So just to clarify: It is not so much the edge agent itself that is critical to this process. You mention it because you have heard it can get calls from the server in network mode. But the capability it uses to achieve this is one you’d like exposed on our customization toolset somehow to allow you to take advantage of it - correct? if we allowed you to push a notification directly to a browser client you’d be perfectly happy correct?
The edge agent is a work around for browser sandbox security. As such Epicor is taking responsibility for opening up a potential security hole for a web applications. We are very sensitive to how we are handling security within the edge agent and the capabilities we are adding. In general we think of it as temporary and if a browser develops support for a capability we would remove it from the edge agent.
Just my personal opinion on this today but I think it is a much harder sell to Let customers use our secure tunnel to the operating system to do ‘whatever they want’ vs reversing the communication channel between client and server but staying within the browser sandbox.
I would suggest if you want both you don’t combine them in ideas. I could be wrong of course but that would be my recommendation.
And I personally would not use the Edge client for this. The browser supports this capability already with Progressive Web Apps and Service Workers. When one installs a PWA, a Service Worker is created when the browser loads - not when you go to the site. This opens a channel for the UI and sits in the middle of all communication with the site. If you have accepted Notifications for a site, you may have noticed this already. When you open an empty browser, you will find several tasks already running in the Task Manager. The processes, one per site, can intercept messages and update the UI in an async fashion providing a method for notifications without having have to install a local client.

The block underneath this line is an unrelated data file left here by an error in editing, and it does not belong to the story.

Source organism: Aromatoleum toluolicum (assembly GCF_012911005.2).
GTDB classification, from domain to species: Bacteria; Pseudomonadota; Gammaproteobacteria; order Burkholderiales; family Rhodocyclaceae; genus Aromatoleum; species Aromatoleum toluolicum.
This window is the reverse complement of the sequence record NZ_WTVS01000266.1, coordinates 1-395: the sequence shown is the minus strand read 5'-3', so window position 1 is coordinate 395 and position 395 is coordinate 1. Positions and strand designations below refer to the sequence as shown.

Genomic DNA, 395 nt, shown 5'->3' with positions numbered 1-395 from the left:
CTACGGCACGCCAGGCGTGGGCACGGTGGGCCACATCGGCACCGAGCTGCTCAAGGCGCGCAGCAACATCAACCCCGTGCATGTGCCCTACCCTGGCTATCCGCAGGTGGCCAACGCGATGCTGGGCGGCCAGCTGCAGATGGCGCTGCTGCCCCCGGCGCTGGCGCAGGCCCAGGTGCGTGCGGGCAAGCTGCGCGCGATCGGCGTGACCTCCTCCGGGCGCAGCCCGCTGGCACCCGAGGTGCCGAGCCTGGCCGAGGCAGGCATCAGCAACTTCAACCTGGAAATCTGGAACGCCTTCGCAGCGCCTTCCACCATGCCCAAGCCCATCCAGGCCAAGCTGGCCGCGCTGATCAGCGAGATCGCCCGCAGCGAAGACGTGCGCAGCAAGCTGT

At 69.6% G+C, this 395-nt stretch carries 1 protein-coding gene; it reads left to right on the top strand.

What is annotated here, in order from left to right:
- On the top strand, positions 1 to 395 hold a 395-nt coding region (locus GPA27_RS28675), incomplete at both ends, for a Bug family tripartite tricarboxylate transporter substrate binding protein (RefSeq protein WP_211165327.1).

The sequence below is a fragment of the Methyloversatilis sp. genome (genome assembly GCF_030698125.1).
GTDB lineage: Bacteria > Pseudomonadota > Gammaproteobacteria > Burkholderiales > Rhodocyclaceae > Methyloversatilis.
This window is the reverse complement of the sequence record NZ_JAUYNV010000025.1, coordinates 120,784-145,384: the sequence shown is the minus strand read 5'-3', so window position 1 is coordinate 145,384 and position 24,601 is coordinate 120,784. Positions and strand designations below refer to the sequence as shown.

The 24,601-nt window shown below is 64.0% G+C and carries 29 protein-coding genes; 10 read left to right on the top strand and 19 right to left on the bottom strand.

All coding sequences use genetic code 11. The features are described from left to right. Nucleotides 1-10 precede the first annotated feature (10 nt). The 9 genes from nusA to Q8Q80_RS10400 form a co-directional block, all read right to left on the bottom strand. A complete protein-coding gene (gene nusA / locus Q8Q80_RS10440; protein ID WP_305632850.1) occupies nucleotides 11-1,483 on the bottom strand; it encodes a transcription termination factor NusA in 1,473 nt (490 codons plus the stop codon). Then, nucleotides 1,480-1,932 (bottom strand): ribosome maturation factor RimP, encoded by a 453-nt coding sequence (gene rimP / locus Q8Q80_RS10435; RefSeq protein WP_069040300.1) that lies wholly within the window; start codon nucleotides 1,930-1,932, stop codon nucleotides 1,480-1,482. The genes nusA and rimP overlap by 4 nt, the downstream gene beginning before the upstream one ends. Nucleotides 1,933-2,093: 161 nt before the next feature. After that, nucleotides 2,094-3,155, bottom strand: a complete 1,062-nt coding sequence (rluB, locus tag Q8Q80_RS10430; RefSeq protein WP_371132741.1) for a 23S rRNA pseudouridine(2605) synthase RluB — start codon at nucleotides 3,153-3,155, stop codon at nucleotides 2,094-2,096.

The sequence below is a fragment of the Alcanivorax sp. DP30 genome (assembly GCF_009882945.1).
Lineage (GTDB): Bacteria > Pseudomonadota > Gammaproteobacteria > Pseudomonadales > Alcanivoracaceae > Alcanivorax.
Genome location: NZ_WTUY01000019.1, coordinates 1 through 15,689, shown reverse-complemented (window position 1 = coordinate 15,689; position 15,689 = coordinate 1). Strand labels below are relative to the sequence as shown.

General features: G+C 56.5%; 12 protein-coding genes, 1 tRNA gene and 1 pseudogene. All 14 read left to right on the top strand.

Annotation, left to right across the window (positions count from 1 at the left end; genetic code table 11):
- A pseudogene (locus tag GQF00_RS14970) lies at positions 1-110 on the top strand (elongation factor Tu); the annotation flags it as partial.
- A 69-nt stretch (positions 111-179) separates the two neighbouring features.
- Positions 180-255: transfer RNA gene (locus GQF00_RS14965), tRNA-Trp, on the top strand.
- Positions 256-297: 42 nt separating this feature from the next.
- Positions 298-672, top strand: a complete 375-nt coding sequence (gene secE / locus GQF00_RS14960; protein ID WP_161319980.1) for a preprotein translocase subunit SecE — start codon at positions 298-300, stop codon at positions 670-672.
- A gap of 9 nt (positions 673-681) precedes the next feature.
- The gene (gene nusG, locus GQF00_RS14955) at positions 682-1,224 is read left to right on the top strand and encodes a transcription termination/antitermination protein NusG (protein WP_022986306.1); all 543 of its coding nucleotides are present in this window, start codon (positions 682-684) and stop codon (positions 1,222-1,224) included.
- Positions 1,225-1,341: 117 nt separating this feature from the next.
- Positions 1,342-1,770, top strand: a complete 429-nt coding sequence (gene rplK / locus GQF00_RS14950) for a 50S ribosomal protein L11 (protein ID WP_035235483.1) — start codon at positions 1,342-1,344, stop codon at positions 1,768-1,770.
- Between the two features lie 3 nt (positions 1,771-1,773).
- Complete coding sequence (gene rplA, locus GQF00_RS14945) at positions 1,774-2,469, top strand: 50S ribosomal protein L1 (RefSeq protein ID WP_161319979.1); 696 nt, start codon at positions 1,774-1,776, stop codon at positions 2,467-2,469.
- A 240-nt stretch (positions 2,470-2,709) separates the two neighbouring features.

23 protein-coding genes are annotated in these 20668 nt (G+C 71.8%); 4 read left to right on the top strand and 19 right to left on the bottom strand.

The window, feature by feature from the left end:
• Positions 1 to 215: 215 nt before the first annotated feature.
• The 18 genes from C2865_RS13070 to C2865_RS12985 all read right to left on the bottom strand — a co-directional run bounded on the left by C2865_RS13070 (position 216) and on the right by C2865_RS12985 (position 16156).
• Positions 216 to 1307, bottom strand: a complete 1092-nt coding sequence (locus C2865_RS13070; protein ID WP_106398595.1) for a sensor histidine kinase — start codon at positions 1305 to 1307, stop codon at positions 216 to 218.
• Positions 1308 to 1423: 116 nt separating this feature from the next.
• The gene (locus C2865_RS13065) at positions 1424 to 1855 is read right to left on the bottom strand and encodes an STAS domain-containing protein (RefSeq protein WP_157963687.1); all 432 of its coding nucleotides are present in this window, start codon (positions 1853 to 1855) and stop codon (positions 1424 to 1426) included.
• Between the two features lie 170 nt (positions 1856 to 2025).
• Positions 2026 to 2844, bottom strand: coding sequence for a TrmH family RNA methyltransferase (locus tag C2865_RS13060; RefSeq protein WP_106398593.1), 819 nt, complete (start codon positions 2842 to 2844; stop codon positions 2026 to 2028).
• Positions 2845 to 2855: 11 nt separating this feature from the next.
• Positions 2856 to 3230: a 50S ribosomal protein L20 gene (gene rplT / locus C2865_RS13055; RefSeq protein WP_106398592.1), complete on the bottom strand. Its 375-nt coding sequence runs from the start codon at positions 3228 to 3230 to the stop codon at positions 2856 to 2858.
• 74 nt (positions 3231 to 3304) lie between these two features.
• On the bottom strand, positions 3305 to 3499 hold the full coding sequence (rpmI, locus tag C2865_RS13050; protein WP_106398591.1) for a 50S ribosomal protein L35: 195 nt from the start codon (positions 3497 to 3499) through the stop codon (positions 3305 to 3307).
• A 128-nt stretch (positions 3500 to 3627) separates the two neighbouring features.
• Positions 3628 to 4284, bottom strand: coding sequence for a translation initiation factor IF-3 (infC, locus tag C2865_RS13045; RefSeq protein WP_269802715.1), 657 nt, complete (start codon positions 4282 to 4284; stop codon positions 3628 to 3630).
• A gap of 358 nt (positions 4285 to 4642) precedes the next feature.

On the other hand, tasks like server printing would be an excellent use of the Edge client. ALL Epicor users would benefit from this architecture - not just cloud users. Having an Edge client that acts like the current System Agent is a perfectly acceptable way of linking to local resources like printers. An edge client would also be good as a gateway from ERP to download files to a repository like DocStar or SharePoint. Microsoft uses this model for Application Proxy service, Azure Arc, etc., but this is for server-style tasks and not an agent for each and every client for client-based tasks.
Having to install a client of some kind on every computer defeats the purpose of moving to the browser. We might as well go Electron or WebView2 like MS Teams is doing.
I know. It’s a different paradigm than our old client server model. I think we may want to look at what other cloud services (Microsoft, SalesForce, etc.) have done instead of trying to make the cloud act like on-prem again.